“A WOMAN LEARNS DEEPLY HIDDEN FAMILY SECRETS WHEN SHE INHERITS BROUSSARD COURT APARTMENTS IN NEW ORLEANS FROM A GREAT-AUNT SHE DIDN’T KNOW EXISTED.
Madame’s extraordinary powers, helping those in need as well as punishing evil doers, are held in awe throughout her neighborhood and even in the greater city of New Orleans. Madame, however, is old and sees the mists forming telling her she will soon die. She leaves her considerable holdings to her only known relative, Addie Zappo, who is completely unaware of her great aunt and the power she wields. Already Madame has set in motion events that will bring together the lives of four unsuspecting women in unimaginable ways, but it will be up to Addie, the New Witch, to ward off the evil already gathering to strike at the women. ”
“The New Witch” wasn’t the story I anticipated. Going into it, I imagined a supernatural atmosphere and while many spiritual beliefs and practices were present, they were presented as such and not proven as absolute fact. Nonetheless, this was an absolutely wonderful read!
I met Nancy Smith Gibson in passing at Garland County, AR’s Local Author Day. We didn’t really speak much like I had the chance to with some of the other authors, but I wished we had. She seemed nice and if this book is anything to judge on, she’s also very compassionate. A friend of mine later saw the book in my ‘to read’ list and recommended it so I made it the next on my list of local authors to read.
The story begins with a different chapter each presenting a new character from a different place. Most of the book centers around the female characters who not only have troubling pasts, but find themselves in New Orleans while fleeing horrible domestic situations. It is through Madame, a hoodoo practitioner, and her heir, ‘the new witch,’ that these women are drawn together to overcome what seems to be the last of their biggest obstacles, becoming a loving family in the process.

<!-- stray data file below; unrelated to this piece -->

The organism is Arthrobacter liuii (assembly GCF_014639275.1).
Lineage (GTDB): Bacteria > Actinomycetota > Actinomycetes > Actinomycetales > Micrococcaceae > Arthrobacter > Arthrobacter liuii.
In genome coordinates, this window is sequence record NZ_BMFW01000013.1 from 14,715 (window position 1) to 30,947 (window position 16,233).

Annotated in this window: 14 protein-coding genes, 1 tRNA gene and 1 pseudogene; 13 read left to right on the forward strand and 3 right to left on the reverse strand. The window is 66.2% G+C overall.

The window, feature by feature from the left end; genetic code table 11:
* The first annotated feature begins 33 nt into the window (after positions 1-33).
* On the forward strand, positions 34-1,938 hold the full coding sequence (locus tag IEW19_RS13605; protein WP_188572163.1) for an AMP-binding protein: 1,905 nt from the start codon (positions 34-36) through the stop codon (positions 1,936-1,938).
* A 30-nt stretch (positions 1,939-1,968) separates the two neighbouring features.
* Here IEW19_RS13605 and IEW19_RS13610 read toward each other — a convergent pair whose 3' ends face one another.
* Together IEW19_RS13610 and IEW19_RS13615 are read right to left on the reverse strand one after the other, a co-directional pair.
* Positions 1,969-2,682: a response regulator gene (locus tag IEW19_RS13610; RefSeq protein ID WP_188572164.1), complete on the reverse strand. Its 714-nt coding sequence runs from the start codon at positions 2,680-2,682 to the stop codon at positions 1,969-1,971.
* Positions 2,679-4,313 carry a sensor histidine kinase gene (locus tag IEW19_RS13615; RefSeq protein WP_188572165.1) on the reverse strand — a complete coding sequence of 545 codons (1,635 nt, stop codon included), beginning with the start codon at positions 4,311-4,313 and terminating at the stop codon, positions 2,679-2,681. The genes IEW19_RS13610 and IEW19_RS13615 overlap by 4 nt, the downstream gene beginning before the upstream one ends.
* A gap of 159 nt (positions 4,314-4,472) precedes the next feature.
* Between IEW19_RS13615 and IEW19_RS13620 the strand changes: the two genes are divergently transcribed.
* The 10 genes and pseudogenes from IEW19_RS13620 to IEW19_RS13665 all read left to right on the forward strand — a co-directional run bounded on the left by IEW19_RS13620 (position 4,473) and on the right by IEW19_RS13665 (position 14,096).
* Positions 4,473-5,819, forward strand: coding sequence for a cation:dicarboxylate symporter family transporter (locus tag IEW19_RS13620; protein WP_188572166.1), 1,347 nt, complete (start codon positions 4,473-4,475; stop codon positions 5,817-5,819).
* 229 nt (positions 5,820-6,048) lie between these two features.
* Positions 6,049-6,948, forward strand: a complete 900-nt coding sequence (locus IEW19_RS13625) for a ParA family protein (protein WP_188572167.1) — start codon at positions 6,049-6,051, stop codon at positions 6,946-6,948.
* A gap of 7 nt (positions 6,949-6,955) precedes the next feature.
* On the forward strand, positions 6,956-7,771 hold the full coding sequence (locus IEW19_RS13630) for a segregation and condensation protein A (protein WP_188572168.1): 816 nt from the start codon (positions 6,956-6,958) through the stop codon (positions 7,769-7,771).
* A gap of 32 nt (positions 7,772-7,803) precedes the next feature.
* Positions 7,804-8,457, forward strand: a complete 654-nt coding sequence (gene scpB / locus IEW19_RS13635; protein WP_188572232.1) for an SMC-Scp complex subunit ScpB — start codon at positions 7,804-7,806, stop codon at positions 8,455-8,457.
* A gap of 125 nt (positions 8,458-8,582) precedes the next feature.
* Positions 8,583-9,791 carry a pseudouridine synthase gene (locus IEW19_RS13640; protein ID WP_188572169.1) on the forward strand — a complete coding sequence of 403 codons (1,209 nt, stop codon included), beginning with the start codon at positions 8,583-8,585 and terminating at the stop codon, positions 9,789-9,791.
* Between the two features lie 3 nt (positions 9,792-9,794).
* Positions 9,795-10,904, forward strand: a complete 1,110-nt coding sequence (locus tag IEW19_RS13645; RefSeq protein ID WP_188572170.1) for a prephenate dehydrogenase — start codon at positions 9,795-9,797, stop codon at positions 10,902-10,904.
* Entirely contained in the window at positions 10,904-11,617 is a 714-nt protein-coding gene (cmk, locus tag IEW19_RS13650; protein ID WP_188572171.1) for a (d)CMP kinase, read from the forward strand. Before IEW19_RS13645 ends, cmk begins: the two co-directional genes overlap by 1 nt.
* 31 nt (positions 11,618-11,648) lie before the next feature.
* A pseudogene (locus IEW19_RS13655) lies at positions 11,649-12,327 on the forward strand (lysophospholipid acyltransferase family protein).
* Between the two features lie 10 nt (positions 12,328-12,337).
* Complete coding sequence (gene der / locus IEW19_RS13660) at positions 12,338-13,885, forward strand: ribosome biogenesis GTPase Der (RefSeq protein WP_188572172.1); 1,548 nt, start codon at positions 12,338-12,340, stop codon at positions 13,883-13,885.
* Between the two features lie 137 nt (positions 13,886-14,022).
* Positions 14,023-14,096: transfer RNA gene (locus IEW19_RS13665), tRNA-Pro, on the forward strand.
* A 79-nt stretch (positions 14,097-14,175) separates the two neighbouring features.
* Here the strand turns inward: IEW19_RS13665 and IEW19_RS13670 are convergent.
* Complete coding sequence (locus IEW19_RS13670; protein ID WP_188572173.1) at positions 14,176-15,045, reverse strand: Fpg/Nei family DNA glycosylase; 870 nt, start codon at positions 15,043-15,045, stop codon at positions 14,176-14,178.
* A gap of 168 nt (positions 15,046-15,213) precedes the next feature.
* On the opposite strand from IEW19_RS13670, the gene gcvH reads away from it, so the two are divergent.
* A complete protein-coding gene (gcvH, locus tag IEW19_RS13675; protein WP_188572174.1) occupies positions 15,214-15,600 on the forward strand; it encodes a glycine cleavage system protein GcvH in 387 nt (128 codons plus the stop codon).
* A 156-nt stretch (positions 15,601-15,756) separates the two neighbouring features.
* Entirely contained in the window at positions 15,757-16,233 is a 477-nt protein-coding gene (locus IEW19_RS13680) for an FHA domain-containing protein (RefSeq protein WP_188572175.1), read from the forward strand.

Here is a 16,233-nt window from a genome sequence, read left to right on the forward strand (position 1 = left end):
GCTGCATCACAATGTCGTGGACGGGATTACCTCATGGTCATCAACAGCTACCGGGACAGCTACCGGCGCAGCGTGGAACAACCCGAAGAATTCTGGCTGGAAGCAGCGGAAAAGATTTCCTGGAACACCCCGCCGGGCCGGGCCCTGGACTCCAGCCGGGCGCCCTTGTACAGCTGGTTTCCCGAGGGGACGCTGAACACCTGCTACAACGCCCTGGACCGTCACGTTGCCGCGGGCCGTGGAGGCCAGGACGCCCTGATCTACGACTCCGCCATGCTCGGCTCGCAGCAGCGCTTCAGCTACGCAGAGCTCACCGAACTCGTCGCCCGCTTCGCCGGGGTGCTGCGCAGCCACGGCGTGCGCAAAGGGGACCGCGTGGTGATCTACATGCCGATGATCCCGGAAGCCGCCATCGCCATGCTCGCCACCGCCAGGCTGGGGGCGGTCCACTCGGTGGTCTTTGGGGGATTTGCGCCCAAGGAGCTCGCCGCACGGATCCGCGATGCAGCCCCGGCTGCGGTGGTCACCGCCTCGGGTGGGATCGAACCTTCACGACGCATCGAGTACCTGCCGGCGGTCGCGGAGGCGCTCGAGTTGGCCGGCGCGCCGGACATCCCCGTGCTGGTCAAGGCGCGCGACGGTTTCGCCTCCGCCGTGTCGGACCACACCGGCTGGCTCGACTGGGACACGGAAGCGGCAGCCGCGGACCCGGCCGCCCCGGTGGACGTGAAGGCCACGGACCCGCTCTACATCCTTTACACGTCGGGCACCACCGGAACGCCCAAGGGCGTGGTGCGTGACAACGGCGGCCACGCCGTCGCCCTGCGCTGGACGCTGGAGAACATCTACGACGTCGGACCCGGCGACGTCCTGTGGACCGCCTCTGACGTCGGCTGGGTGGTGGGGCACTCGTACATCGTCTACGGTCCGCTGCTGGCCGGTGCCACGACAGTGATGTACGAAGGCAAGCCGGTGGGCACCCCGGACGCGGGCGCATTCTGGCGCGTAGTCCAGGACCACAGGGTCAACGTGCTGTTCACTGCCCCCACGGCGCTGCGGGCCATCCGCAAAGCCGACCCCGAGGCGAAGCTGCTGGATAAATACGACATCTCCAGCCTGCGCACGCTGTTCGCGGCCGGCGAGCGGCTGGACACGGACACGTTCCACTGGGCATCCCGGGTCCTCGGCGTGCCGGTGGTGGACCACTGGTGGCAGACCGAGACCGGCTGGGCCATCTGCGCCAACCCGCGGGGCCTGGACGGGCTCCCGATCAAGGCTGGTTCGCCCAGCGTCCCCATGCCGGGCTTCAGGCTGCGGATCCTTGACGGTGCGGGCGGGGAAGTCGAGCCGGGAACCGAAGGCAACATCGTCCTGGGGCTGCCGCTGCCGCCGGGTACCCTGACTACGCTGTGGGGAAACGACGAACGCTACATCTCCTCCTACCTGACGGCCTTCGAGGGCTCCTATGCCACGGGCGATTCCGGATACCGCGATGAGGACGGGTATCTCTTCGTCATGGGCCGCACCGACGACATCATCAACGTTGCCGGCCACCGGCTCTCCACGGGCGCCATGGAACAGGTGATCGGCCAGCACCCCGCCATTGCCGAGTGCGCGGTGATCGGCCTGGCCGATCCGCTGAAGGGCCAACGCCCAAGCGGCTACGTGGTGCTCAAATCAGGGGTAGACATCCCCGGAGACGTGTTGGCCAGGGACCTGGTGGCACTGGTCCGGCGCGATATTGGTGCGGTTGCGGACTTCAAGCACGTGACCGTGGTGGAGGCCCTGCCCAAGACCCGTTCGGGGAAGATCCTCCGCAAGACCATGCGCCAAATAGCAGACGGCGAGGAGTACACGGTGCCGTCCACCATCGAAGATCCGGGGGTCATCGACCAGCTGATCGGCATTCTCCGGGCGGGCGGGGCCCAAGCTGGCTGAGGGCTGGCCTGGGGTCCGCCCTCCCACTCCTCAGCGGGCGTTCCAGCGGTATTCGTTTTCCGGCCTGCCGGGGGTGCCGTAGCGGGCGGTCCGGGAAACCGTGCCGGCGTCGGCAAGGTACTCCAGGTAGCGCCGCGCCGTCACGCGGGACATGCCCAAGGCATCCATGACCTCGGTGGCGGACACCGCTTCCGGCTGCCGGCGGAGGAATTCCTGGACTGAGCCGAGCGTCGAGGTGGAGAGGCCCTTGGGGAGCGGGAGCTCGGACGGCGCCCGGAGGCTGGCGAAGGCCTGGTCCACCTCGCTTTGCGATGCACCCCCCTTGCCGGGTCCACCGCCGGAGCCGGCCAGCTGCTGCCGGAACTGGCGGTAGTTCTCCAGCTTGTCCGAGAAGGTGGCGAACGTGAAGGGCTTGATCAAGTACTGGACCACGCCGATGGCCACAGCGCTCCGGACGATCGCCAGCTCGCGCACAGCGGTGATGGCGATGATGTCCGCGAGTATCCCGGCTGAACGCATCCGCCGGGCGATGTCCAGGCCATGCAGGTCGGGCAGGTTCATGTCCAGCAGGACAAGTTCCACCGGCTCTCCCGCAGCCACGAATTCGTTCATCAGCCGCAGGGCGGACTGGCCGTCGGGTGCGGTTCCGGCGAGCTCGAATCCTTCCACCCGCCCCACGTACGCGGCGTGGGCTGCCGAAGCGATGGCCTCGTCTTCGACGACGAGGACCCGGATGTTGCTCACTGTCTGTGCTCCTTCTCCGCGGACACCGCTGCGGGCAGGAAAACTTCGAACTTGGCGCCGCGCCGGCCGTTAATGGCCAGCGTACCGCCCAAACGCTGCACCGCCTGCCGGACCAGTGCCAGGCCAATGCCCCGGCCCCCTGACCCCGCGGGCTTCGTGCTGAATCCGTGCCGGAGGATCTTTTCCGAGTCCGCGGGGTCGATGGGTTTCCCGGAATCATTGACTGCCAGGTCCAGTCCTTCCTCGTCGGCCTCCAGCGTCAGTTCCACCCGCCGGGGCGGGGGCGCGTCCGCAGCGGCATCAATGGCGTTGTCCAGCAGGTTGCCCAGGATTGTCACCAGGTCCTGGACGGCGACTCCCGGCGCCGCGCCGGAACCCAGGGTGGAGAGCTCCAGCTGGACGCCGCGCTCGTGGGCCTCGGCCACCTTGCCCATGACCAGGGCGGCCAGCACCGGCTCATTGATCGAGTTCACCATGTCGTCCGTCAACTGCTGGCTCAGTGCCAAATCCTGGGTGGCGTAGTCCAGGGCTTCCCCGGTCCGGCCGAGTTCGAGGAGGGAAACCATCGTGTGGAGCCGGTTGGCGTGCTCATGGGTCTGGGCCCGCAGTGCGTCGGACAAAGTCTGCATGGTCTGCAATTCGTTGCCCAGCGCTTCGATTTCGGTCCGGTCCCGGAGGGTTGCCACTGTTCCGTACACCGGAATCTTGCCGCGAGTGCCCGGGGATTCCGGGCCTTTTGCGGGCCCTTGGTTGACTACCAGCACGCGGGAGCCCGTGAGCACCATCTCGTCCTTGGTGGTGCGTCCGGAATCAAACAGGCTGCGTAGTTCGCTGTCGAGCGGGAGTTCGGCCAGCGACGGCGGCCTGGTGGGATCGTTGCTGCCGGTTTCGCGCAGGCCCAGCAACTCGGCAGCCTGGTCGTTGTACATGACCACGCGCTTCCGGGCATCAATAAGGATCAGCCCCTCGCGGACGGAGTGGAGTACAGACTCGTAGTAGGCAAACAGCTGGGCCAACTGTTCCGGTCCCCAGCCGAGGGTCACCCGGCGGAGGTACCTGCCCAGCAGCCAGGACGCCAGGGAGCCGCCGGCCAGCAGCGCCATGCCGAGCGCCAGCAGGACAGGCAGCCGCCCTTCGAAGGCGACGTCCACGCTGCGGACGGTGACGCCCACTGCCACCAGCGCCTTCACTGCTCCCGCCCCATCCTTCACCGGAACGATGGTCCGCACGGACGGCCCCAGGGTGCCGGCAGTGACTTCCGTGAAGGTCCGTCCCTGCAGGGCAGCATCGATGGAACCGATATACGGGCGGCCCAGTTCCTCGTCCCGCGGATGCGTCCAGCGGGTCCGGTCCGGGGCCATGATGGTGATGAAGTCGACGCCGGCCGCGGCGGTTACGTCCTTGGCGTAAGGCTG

Unlike a great deal of books that start with the worst of a person’s trauma and ends with them winning out, “The New Witch” focuses on a group of people who have already dealt with and conquered major hurdles that nobody should have to endure. These include physical and emotional abuse, rape, manipulation, poverty, discrimination, and loss.
The author brings us into their lives at a time I would refer to as the final stretch of their healing. Writing in this way gives the audience a wholesome story by showing how much a person can accomplish; that they can get past trauma and have the happy life they deserve.
With that in mind, it may seem that the story lacks conflict since the majority of the characters’ hurdles have already been jumped. Regardless, the setting, plot, people, and message of the book are all interesting enough to keep the reader’s attention while also warming their heart. One hundred percent would recommend to anyone who is struggling or has struggled with problems they feel may ruin their life. “The New Witch” is a charming, empowering tale of hope.
~Side note~ I love the New Orleans culture that is described in the book. Half of my family is actually from Biloxi, where a lot of the same things can be found (the author also mentions this town in the book). Got me craving jambalaya, gumbo, and po’ boys with a nice cold Barqs from the glass bottle. xD
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~Sahreth ‘Baphy’ Bowden